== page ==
The 16S rRNA gene of the screened GABA-producing bacteria was amplified by PCR using the primers pair F27/R1492 according to the reported approach . The amplified DNA fragments were sequenced by the Sangon Biotech Co. Ltd. (Shanghai, China) and then subjected to BLAST (https://blast.ncbi.nlm.nih.gov/Blast.cgi) against 16S rRNA sequences database to identify the species of screened strains.
For small-scale culture, a single colony of L. brevis was inoculated into GYP medium in a 50-mL flask with 10 mL of working volume and was incubated for 24 h at 37 °C. The cell suspension was inoculated into 100 mL of GYP medium in a 250-mL flask and then cultivated for 15 h at 37 °C, 200 rpm as the seed culture. Twenty milliliters of seed culture were inoculated into 200 mL GYP medium containing 50 g/L of MSG in a 500-mL flask and then was incubated for 48 h at 37 °C, 200 rpm. Samples were collected at appropriate time points.
A 3-L fermenter (Eppendorf BioFlo/Celligen 115; Hamburg, Germany) was used in fed-batch fermentation and mixed-feed fermentation. One hundred milliliters (10%, V/V) seed culture were inoculated into GYP medium with 1 L’s working volume supplemented with 30 g/L of glucose as carbon source. MSG was added at a concentration of 74.8 g/L and then the pH was adjusted to 5.0 by addition of H2SO4. The temperature was maintained at 37 °C and the pH was maintained at 5.0 by automatic addition of 5 M H2SO4. The agitation speed was set to 200 rpm without gas sparging. Solutions of MSG (74.8 g/100 mL) were separately added into fermenter at 6 h, 12 h, 18 h and 24 h. For mixed-feed fermentation, solution of glucose (300 g/L) was fed at 5 mL/h using a peristaltic pump (LongerPump, Baoding, China) operating from 12 to 36 h.
Bacterial cell growth was monitored by measuring the optical density at 600 nm (OD600) with a spectrophotometer (AOE instruments A380, Shanghai, China).
The concentration of GABA in the culture broth was analyzed by high performance liquid chromatography (HPLC) with the o-phthaldialdehyde derivatization method . Cell-free supernatant was filtered through a 0.45 μm membrane filter (Millipore, USA). GABA was detected by using the pre-column derivatization of Agilent HPLC system (Agilent 1200, USA) equipped with Agilent Zorbax Eclipse AAA column (Agilent, USA) according to the manufacturer’s instructions. GABA concentration was calculated from the integrated peak area comparing with standard curve constructed using GABA standard (Sigma, Aldrich Co., St. Louis, MO, USA).
The concentration of glucose in the culture broth was analyzed by HPLC (Agilent 1200, USA) system equipped with Aminex HPX-87H column (300 × 7.8 mm; BioRad) . Samples were eluted by 5 mM H2SO4 with a flow of 0.60 mL/min and detected by refractive index detector. The temperature of the column was maintained at 60 °C.
We would like to thank Prof. Dr. Sheng Yang and Dr. Yuan Jiang from the Shanghai Institute of Plant Physiology and Ecology for their help on gene knockout techniques.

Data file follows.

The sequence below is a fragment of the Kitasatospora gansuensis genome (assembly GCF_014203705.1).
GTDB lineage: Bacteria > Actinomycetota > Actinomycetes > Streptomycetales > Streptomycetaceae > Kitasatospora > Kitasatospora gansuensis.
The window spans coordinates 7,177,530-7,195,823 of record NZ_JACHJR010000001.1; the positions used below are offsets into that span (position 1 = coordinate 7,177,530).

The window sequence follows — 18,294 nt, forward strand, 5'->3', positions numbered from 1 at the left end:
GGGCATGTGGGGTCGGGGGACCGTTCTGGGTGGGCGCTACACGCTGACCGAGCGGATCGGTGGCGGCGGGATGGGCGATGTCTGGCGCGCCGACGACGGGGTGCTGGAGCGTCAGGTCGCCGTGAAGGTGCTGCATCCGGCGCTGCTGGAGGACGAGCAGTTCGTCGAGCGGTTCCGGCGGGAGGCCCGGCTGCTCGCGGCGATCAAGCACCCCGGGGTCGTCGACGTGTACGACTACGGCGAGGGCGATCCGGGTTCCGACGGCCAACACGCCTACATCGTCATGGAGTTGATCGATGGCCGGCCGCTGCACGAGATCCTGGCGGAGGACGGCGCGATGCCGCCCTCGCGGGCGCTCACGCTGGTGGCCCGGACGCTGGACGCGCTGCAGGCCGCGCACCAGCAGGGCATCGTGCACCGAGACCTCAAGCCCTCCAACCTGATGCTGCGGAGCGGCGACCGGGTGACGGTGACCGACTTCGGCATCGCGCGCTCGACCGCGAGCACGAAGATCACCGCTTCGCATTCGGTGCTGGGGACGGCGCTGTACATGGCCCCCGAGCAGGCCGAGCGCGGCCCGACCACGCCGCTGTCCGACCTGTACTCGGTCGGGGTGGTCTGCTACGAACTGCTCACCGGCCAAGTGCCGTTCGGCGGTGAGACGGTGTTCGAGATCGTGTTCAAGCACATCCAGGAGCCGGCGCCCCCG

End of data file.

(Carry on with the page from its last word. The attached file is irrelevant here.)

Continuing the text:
LCG, CR and YX conceived this study. CR participated in experiment designs and LCG conducted the experiments. LCG and CR prepared the manuscript. All authors read and approved the final manuscript.
This study was partially supported by the National Key R & D Program (2016YFD0400503), Open Project Program for Key Laboratory of Industrial Biotechnology of Ministry of education (KLIB-KF201605), National First-class Discipline Program of Light Industry Technology and Engineering (LITE2018-12), the Postgraduate Research & Practice Innovation Program of Jiangsu Province (No. KYCX17_1422) and Fundamental Research Funds for the Central Universities (JUSRP116033).
Ethics approval and consent to participate
Consent for publication
The authors declare that they have no competing interests.
- 12.Di Cagno R, Mazzacane F, Rizzello CG, De Angelis M, Giuliani G, Meloni M, De Servi B, Gobbetti M. Synthesis of gamma-aminobutyric acid (GABA) by Lactobacillus plantarum DSM19463: functional grape must beverage and dermatological applications. Appl Microbiol Biotechnol. 2010;86:731–41.CrossRefGoogle Scholar
- 38.Hols P, Ferain T, Garmyn D, Bernard N, Delcour J. Use of homologous expression-secretion signals and vector-free stable chromosomal integration in engineering of Lactobacillus plantarum for alpha-amylase and levanase expression. Appl Environ Microb. 1994;60:1401–13.Google Scholar
Open AccessThis article is distributed under the terms of the Creative Commons Attribution 4.0 International License (http://creativecommons.org/licenses/by/4.0/), which permits unrestricted use, distribution, and reproduction in any medium, provided you give appropriate credit to the original author(s) and the source, provide a link to the Creative Commons license, and indicate if changes were made. The Creative Commons Public Domain Dedication waiver (http://creativecommons.org/publicdomain/zero/1.0/) applies to the data made available in this article, unless otherwise stated.